Former Trump Adviser Michael Flynn Shakes Up Legal Team

June 6 (Reuters) – Former U.S. national security adviser Michael Flynn has dismissed the lawyers who represented him in his guilty plea and cooperation with Special Counsel Robert Mueller and retained new counsel, according to a court filing on Thursday.

While no reason was given for the termination of Robert Kelner and Stephen Anthony of the Covington & Burling law firm, the move comes after a contentious hearing in December when a judge excoriated Flynn for lying to the FBI and other actions leading to his guilty plea.

The judge’s comments were prompted by a sentencing memo in which Kelner and Anthony noted that Flynn was not explicitly warned by FBI agents that lying to them was a crime, appearing to suggest that he was entrapped.

In Thursday’s filing, Kelner and Anthony said Flynn had fired them and they asked to withdraw as his lawyers, a move that must be approved by the court.

“As only sentencing remains in this case … and General Flynn has already retained new counsel, withdrawal at this time would not be prejudicial to any of the parties or otherwise inconsistent with the interests of justice,” they wrote.

Flynn’s new lawyer has not yet been disclosed.

Kelner declined to comment further.

Changing lawyers has been on Flynn’s mind for some time as he and Kelner often have not agreed and do not have a good rapport, according to a person familiar with the matter.

Flynn, who was ousted as national security adviser in 2017 in the first month of Donald Trump’s presidency, pleaded guilty to lying to FBI agents about his December 2016 conversations with Sergei Kislyak, then Russia’s ambassador in Washington, about U.S. sanctions imposed on Moscow by the administration of Trump’s Democratic predecessor Barack Obama. The conversations took place between Trump’s November 2016 election victory and his inauguration in January 2017.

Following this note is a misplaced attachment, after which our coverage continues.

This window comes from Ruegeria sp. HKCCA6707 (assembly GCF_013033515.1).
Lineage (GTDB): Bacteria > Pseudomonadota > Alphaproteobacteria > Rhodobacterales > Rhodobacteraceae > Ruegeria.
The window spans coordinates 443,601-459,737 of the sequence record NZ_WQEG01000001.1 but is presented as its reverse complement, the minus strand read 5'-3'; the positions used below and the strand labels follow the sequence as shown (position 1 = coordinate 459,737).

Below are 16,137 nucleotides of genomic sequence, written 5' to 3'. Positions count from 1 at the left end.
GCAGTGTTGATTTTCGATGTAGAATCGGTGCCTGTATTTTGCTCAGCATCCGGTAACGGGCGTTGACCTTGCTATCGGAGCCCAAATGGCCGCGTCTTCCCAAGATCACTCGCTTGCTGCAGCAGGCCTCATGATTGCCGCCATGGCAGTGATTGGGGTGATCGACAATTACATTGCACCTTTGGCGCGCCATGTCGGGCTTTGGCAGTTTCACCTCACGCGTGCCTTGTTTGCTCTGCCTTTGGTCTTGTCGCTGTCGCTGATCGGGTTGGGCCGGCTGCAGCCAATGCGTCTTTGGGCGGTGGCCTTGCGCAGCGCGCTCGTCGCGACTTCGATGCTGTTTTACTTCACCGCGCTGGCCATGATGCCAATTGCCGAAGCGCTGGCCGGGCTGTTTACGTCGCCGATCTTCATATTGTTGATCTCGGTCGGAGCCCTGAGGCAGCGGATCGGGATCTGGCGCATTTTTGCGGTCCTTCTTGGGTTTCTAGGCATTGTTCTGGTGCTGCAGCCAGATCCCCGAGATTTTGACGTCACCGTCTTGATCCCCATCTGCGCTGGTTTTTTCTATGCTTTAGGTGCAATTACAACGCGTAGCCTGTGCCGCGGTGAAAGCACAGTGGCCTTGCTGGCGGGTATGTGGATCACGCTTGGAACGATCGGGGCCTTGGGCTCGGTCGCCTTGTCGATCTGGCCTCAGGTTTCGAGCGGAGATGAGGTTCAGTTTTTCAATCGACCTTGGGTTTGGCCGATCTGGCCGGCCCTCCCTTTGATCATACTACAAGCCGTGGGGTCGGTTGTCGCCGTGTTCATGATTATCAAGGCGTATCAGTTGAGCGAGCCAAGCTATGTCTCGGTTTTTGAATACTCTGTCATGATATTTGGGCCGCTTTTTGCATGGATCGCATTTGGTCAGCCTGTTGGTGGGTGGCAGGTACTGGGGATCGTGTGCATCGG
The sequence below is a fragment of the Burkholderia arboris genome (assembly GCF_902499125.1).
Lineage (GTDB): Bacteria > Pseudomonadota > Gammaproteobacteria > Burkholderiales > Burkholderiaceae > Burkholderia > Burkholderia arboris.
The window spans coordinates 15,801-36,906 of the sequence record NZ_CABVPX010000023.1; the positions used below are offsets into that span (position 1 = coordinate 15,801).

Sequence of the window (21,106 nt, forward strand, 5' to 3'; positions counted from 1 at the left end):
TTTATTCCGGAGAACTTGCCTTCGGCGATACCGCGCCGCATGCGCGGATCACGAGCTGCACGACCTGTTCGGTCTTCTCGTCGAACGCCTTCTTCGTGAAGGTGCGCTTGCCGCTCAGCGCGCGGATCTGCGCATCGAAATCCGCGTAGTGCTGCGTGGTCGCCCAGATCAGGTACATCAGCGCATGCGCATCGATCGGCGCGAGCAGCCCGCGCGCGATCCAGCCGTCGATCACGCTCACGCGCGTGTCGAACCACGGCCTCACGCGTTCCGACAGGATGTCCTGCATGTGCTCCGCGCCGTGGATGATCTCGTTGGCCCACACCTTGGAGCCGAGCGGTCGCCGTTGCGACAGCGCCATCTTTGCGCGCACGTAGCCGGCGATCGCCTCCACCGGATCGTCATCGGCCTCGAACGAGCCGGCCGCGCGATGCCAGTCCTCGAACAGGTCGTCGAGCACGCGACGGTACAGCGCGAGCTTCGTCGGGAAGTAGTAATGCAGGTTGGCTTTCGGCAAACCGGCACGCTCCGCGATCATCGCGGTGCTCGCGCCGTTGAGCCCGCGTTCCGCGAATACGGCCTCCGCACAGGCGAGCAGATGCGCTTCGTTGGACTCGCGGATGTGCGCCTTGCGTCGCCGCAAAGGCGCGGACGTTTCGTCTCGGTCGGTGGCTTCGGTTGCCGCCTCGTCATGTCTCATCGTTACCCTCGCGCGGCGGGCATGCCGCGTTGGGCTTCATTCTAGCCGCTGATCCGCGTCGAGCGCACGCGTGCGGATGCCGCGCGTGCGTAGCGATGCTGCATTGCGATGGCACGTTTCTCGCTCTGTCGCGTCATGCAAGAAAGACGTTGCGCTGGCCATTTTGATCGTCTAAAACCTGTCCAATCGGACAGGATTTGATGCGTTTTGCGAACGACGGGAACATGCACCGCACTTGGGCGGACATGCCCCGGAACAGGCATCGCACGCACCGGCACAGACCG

Flynn cooperated extensively with Mueller’s investigation, which did not find sufficient evidence to establish a criminal conspiracy between Russia and the Trump campaign but documented multiple instances of attempts by Trump to impede the probe while stopping short of saying whether he committed a crime.

Flynn had been scheduled to be sentenced at a Dec. 13 hearing but U.S. District Judge Emmet Sullivan delivered a blistering critique and recommended sentencing be put off until after he has finished helping prosecutors with other investigations and could get full credit for it.

Bradley Moss, a Washington lawyer who specializes in national security issues, said it was unlikely Flynn would look to make a dramatic turn in his legal strategy, such as withdrawing his guilty plea.

“There could be something more to this but given how late in the game this is, I can’t imagine this is about anything more than money,” Moss said, noting that Covington was an expensive, top-tier law firm.

Flynn still is cooperating with prosecutors in the Eastern District of Virginia against his former business partner, Bijan Rafiekian, who was indicted on allegations of unregistered lobbying on behalf of Turkey. Rafiekian has pleaded not guilty and his trial is scheduled to begin in July. (reporting by Jonathan Stempel, Nathan Layne and Karen Freifeld in New York Editing by Sonya Hepinstall and Bill Trott)

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